SOURCE: Mother Jones
by Matthew Delmont
Black servicemembers immediately understood the insulting dismissal of their contributions to the war against fascism. But their exclusion, by legislative design and administrative discrimination, from the postwar benefits white veterans enjoyed was the longer-lasting harm.
SOURCE: War on the Rocks
by Robert Levinson
Fixing the biased legacy of the GI Bill could send a powerful message and, more importantly, actually repair some of the damage caused by racism that still affects black Americans today.
SOURCE: Harvard Magazine
A Harvard Law School initiative to check predatory student lending must contend with the entanglement of federal student lending programs and for-profit education providers, which dates to the Servicemen's Readjustment Act (GI Bill of Rights) of 1944.
by Hugh Rockoff and Mark Wilson
An economist and economic historian argue that a well-planned response to the economic disruptions of the COVID-19 pandemic could result in economic recoveries like those that followed the two World Wars.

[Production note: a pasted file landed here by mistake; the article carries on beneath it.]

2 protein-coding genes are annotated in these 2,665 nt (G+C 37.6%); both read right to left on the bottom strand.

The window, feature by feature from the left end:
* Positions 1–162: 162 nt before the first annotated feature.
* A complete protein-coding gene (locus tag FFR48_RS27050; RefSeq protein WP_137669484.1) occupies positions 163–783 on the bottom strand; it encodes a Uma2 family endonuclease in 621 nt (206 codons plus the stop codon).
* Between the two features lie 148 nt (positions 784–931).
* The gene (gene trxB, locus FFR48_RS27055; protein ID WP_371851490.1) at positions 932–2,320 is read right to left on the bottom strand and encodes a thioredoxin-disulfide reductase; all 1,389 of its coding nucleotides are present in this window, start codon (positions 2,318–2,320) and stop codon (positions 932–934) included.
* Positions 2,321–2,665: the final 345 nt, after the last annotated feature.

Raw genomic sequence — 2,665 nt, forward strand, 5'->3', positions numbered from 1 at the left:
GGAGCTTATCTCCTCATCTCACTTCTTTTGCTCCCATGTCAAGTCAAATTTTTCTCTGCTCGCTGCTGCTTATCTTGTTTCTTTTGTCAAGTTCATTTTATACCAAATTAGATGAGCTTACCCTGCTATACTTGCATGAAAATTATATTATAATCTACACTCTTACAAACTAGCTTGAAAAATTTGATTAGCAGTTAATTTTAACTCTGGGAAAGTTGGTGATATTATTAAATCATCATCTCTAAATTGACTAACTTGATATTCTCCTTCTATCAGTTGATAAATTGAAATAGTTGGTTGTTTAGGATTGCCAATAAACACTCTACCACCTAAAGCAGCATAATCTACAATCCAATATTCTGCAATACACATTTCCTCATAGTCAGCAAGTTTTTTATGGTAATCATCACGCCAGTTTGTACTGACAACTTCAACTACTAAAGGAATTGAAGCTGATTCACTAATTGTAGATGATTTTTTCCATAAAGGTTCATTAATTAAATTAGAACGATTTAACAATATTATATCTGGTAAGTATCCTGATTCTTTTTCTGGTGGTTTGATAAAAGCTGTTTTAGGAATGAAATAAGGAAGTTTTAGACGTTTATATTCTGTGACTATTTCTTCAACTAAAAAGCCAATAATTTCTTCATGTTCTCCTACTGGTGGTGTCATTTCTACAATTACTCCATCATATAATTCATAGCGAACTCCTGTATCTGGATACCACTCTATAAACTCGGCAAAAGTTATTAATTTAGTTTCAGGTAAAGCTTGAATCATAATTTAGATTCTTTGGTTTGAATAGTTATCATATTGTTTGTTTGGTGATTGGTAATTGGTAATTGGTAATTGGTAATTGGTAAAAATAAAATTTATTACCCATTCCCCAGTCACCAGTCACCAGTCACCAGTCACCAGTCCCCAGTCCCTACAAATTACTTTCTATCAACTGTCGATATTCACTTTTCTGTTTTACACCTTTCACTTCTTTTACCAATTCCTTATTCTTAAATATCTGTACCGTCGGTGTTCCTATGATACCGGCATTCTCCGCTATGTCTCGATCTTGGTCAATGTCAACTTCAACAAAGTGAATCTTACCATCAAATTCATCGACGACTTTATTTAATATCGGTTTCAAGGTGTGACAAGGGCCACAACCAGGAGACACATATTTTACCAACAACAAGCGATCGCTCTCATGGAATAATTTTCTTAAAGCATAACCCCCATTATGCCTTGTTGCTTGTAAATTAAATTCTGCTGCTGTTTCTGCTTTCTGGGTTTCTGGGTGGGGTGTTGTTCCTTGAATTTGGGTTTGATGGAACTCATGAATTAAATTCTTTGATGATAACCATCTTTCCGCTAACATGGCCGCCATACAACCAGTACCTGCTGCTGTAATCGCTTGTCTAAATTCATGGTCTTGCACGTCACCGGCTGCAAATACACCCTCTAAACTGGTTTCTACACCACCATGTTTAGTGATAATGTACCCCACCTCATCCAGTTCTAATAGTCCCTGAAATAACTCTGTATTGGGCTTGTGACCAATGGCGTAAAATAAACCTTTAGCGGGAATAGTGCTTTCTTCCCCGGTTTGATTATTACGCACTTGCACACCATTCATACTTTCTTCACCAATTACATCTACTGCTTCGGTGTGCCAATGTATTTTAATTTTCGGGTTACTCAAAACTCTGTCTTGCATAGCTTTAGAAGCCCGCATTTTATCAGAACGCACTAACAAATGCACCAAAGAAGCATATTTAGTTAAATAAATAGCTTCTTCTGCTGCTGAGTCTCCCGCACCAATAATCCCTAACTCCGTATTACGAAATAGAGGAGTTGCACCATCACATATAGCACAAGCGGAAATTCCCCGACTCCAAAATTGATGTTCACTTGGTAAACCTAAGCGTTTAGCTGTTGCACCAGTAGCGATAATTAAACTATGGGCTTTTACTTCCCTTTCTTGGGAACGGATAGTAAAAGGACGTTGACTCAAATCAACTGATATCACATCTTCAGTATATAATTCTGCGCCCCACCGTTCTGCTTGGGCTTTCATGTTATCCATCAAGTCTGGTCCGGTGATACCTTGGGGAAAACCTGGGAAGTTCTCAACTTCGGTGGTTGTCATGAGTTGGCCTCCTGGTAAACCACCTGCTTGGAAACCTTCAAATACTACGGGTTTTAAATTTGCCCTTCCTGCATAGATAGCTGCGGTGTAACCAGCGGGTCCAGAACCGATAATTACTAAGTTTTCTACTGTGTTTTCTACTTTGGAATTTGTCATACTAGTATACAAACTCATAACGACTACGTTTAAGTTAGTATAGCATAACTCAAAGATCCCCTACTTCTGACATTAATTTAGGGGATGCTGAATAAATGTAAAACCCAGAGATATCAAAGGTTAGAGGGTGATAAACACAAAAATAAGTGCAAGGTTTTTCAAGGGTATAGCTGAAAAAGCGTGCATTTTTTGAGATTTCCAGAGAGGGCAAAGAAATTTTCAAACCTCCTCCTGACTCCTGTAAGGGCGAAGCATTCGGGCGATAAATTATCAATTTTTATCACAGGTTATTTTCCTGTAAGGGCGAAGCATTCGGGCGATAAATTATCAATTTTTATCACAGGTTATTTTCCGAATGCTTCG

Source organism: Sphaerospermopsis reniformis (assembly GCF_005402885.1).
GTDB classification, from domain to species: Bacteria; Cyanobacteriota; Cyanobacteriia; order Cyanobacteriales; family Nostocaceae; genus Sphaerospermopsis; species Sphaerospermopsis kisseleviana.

Economic historians Caroline Fohlin and Gary Richardson discuss the nature of government support for employment to preserve World War II's economic gains.
SOURCE: Washington Post
by Elizabeth Tandy Shermer
The failure to create a better social safety net has left us unprepared to deal with covid-19.
SOURCE: History Channel
June 24, 2019
by Erin Blakemore
The sweeping bill promised prosperity to veterans. So why didn’t black Americans benefit?
- Evelyn Brooks Higginbotham on the AP Af-Am Studies Controversy
- 600 African American Studies Faculty Sign Open Letter in Defense of AP African American Studies
- Organization of American Historians Statement on AP African American Studies
- Historians on DeSantis and the Fight Over Black History
- How the Right Got Waco Wrong